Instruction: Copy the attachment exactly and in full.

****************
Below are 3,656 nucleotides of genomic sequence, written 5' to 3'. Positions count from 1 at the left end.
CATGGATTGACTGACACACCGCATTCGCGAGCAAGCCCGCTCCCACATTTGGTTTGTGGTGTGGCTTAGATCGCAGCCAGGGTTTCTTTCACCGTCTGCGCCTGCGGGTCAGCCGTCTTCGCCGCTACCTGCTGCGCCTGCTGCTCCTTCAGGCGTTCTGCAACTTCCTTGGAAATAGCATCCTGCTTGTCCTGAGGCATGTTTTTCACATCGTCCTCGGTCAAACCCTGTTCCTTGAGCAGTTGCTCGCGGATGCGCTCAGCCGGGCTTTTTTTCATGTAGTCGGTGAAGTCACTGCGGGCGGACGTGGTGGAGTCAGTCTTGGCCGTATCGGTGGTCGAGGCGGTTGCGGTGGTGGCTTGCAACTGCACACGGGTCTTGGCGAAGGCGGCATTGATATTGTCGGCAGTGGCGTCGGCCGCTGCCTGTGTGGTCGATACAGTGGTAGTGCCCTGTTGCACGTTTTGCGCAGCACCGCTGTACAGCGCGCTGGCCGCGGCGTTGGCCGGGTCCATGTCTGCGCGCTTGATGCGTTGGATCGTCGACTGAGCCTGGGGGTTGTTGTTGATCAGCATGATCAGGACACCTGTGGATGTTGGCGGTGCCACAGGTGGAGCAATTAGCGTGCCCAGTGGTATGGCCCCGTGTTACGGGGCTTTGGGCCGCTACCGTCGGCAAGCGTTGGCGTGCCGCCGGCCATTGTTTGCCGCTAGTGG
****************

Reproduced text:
Below are 3,656 nucleotides of genomic sequence, written 5' to 3'. Positions count from 1 at the left end.
CATGGATTGACTGACACACCGCATTCGCGAGCAAGCCCGCTCCCACATTTGGTTTGTGGTGTGGCTTAGATCGCAGCCAGGGTTTCTTTCACCGTCTGCGCCTGCGGGTCAGCCGTCTTCGCCGCTACCTGCTGCGCCTGCTGCTCCTTCAGGCGTTCTGCAACTTCCTTGGAAATAGCATCCTGCTTGTCCTGAGGCATGTTTTTCACATCGTCCTCGGTCAAACCCTGTTCCTTGAGCAGTTGCTCGCGGATGCGCTCAGCCGGGCTTTTTTTCATGTAGTCGGTGAAGTCACTGCGGGCGGACGTGGTGGAGTCAGTCTTGGCCGTATCGGTGGTCGAGGCGGTTGCGGTGGTGGCTTGCAACTGCACACGGGTCTTGGCGAAGGCGGCATTGATATTGTCGGCAGTGGCGTCGGCCGCTGCCTGTGTGGTCGATACAGTGGTAGTGCCCTGTTGCACGTTTTGCGCAGCACCGCTGTACAGCGCGCTGGCCGCGGCGTTGGCCGGGTCCATGTCTGCGCGCTTGATGCGTTGGATCGTCGACTGAGCCTGGGGGTTGTTGTTGATCAGCATGATCAGGACACCTGTGGATGTTGGCGGTGCCACAGGTGGAGCAATTAGCGTGCCCAGTGGTATGGCCCCGTGTTACGGGGCTTTGGGCCGCTACCGTCGGCAAGCGTTGGCGTGCCGCCGGCCATTGTTTGCCGCTAGTGG